With lots of ticket levels and packages including food and beverage options to choose from, whether it is close to the action general admission tickets or silver service fine dining, there is something for everyone at Killarney Races. Live music, fashion, and fun for all the family complement the best of summer racing at the track this August.

Thursday and Friday are evening meetings and Saturday is an afternoon event with all race cards offering seven thrilling races for spectators to enjoy each day.

Thursday is Sam Maguire evening. And to mark Kerry’s recent success and Killarney Races bi-centenary celebration, Killarney Races are offering an amazing deal on the opening day of their three-day event. On Thursday August 18 patrons will enjoy admission, a racecard and a €5 free bet all for €20! The first race is approximately 5pm with gates open from 3pm. Come early, bring along your jersey and camera, it’s going to be a great evening.

Friday will see the new entrance officially open, as racing officials and elected representatives unlock the gate to the next 200 years at the popular Killarney track, first race at approximately 5pm with gates open from 3pm. With music on the lawn from Donal Lucey and from Tom Cats in the Jim Culloty bar after racing the après racing party is sure to be a ‘winner alright’!

Saturday is AYU Ladies Day and all about the glamour as fashionistas bring the curtain down on AugustFest in fine style. AYU is an Irish based and Irish owned cosmetics company set up by renowned make-up artist Suzie O’Neill. With over €1,500 in prizes for the most stylish ladies to dress up for, what’s not to love! Gates open from 12 noon with the first off at approximately 2pm.

“At AugustFest we will be celebrating a major milestone here at Killarney Races, 200 years of racing in Killarney which is amazing,” Killarney Racecourse Chairman, Gerard Coughlan said.

“I would like to take this opportunity to encourage all locals and visitors to Killarney to come along and be part of the 200 year celebrations and share in this historic moment with us as we officially open the gates on the next 200 years! It’s a rare opportunity to be able to say ‘I was there the day they celebrated the bi-centenary’ anywhere and what a great story to share with the grandchildren in years to come. On that note, we are looking forward to welcoming multiple generations of families during AugustFest, so make a plan and come along and join us for what will be a most remarkable festival at our beautiful boutique racecourse this August!”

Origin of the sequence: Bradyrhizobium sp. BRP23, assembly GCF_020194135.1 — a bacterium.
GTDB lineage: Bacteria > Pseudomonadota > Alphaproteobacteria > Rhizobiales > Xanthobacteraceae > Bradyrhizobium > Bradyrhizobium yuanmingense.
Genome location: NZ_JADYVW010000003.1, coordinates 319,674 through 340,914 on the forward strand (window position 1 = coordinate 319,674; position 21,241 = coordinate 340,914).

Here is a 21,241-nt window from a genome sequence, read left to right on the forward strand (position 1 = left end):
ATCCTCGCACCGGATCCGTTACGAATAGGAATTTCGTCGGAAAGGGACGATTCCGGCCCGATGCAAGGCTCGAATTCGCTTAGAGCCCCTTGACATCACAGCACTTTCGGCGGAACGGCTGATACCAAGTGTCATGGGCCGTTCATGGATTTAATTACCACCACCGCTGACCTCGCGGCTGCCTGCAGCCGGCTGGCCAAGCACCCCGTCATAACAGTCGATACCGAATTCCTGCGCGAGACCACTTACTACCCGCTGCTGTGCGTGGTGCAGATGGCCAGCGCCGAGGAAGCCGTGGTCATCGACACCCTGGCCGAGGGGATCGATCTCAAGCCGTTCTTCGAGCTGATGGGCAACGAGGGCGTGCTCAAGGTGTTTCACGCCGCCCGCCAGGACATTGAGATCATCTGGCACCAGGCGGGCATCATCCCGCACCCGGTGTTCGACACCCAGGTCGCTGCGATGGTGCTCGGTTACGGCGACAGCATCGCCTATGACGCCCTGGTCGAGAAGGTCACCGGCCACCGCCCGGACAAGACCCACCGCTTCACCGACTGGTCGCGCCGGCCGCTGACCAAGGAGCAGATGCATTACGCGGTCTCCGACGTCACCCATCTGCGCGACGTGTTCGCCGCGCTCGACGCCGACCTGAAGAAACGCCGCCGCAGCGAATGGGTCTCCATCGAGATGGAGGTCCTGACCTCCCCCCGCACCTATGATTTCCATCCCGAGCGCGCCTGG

The feature race on the opening day of AugustFest is the Vincent O’Brien Ruby Stakes (listed), the Kingdom Gold Cup Handicap of €50,000 and the Gain Advantage Race Series. On Friday, the day two feature is the Grade B Handicap Hurdle of €50,000 and the EBF Novice Hurdle, with four competitive chase races. The final day of the festival the feature is the Grade B Handicap Chase of €50,000.

Adult tickets are available from €20 and children under 14 go free ensuring a great day out for all the family. For those who love a deal, the “Punter’s Pack” is a great value-added option and if you want to live it up check out the Maurice O’Donoghue Suite and Panoramic Restaurant options.

For all ticket details and festival programme information visit killarneyraces.com.

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Jessie Buckley’s album shortlisted for prestigious award

Killarney superstar Jessie Buckley has been shortlisted for the 2022 Mercury Prize Album of the Year. Her collaboration with Bernard Butler ‘For All Our Days That Tear the Heart’ is […]

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Killarney superstar Jessie Buckley has been shortlisted for the 2022 Mercury Prize Album of the Year.

Her collaboration with Bernard Butler ‘For All Our Days That Tear the Heart’ is one of 12 albums shortlisted for the prestigious award which will be revealed in London on September 8.

“Neither of us really knew each other and it was actually a blessing in disguise because we met each other in the moment and trusted each other, took a leap of faith and in a way come in just the way we were and not because of who we are,” she told a press conference at the awards announcement in London last week.